pseudo-Riemannian metric

The notion of *pseudo-Riemannian metric* is a slight variant of that of *Riemannian metric*.

Where a Riemannian metric is governed by a positive-definite bilinear form, a Pseudo-Riemannian metric is governed by an indefinite bilinear form.

A **pseudo-Riemannian “metric”** is a nondegenerate quadratic form on a real vector space $\mathbb{R}^n$. A Riemannian metric is a positive-definite quadratic form on a real vector space. The data of such a quadratic form may be equivalently given by a nondegenerate symmetric bilinear pairing $\langle\, , \, \rangle$ on $\mathbb{R}^n$.

A pseudo-Riemannian metric

$Q: \mathbb{R}^n \to \mathbb{R}$

can always be diagonalized: there exists a basis $e_1, \ldots, e_n$ such that

$Q(\sum_{1 \leq i \leq n} x_i e_i) = x_1^2 + \ldots + x_p^2 - x_{p+1}^2 - \ldots - x_n^2$

where the pair $(p, n-p)$ is called the **signature** of the form $Q$. Pseudo-Riemannian metrics on $\mathbb{R}^n$ are classified by their signatures; thus we have a standard metric of signature $(p, n-p)$ where $\{e_1, \ldots, e_n\}$ is the standard basis of $\mathbb{R}^n$.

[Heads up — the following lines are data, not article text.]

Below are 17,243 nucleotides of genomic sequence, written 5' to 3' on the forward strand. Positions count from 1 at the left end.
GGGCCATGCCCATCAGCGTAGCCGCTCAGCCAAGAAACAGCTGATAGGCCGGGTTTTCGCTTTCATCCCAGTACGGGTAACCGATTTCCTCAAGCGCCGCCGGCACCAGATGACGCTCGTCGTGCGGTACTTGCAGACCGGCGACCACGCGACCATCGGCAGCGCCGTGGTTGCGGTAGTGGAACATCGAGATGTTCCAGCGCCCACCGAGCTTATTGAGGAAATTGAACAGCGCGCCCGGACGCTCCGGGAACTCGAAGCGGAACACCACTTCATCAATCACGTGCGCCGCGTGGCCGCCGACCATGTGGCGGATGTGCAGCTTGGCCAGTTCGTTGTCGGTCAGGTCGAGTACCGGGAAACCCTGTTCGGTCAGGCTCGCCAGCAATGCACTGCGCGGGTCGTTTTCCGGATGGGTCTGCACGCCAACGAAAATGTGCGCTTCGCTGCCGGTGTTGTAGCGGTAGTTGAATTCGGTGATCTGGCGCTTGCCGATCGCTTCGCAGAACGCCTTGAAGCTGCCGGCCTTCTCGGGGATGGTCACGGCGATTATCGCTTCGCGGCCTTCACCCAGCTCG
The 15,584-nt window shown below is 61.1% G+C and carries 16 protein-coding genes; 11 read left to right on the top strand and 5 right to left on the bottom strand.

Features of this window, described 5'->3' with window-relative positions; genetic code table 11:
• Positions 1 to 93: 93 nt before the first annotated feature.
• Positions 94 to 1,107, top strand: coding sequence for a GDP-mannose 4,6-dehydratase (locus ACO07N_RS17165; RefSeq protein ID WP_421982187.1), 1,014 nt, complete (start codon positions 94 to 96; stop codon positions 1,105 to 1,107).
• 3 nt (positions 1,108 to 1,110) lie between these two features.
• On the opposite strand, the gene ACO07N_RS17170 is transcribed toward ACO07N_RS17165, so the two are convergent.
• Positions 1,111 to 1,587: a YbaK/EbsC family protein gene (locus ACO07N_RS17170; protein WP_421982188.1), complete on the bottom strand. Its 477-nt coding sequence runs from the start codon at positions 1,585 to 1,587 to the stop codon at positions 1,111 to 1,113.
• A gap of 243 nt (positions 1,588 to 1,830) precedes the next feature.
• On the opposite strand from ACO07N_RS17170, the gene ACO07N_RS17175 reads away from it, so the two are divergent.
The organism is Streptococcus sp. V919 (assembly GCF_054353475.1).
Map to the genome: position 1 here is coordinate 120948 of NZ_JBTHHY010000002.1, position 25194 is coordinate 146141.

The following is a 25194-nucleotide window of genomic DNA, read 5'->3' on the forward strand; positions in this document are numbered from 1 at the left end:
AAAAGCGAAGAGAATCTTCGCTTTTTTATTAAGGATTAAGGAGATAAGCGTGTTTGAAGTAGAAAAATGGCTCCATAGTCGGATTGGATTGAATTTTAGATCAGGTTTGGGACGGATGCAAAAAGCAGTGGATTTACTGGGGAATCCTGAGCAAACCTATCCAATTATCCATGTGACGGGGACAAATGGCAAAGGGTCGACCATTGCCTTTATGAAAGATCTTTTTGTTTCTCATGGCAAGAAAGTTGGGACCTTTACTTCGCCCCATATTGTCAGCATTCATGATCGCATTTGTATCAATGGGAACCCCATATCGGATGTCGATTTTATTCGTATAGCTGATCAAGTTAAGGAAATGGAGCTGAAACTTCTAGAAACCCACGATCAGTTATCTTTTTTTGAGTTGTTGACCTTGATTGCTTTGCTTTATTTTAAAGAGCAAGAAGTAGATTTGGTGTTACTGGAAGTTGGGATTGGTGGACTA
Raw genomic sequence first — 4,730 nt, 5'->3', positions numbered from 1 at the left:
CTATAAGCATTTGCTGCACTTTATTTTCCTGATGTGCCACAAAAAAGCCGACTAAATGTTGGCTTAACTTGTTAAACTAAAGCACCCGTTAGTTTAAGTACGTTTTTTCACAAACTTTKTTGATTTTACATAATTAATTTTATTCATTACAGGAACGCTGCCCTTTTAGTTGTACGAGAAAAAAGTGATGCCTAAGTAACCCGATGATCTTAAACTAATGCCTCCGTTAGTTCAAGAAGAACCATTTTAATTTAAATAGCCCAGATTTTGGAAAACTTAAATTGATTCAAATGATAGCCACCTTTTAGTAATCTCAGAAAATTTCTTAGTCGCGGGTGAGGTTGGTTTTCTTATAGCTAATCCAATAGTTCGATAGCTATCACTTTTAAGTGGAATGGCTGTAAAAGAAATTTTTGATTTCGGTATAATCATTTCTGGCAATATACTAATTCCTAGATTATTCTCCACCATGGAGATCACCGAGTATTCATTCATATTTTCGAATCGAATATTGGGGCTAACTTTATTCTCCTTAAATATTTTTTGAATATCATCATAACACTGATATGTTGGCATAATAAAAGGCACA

More generally, there is a notion of **pseudo-Riemannian manifold** (of type $(p, n-p)$, which is an $n$-dimensional manifold $M$ equipped with a global section

$\sigma: M \to S^2(T^* M)$

of the bundle of symmetric bilinear forms over $M$, such that each $\sigma(x)$ is a nondegenerate form on the tangent space $T_x(M)$.

Certain theorems of Riemannian geometry carry over to the more general pseudo-Riemannian setting; for example, pseudo-Riemannian manifolds admit Levi-Civita connections, or in other words a unique notion of covariant differentiation of vector fields

$\nabla: (X, Y) \mapsto \nabla_X(Y)$

such that

$X \cdot \langle Y, Z\rangle = \langle \nabla_X Y, Z\rangle + \langle Y, \nabla_X Z\rangle$

$[X, Y] = \nabla_X Y - \nabla_Y X$

In that case, one may define a notion of geodesic in pseudo-Riemannian manifolds $M$, and we have a notion of “distance squared” between the endpoints along any geodesic path $\alpha: [0, 1] \to M$ (which might be a negative number of course). The term “pseudo-Riemannian metric” may refer to such distances in general pseudo-Riemannian manifolds. *(I guess.)*

A typical example of pseudo-Riemannian manifold is a Lorentzian manifold, where the metric is of type $(1, n-1)$. This is particularly so in the case $n = 4$, where such manifolds are the mathematical backdrop for studying general relativity and cosmological models.

- The terminology “metric” is not optimal of course: the values of the quadratic form would need to be nonnegative to avoid terminological conflict with metric as it is more commonly understood (and even in that case, the values of “metric” refer to the square of the metric rather than the metric itself).
*Caveat lector.*

Revised on September 10, 2013 11:49:20
by Urs Schreiber
(82.113.99.141)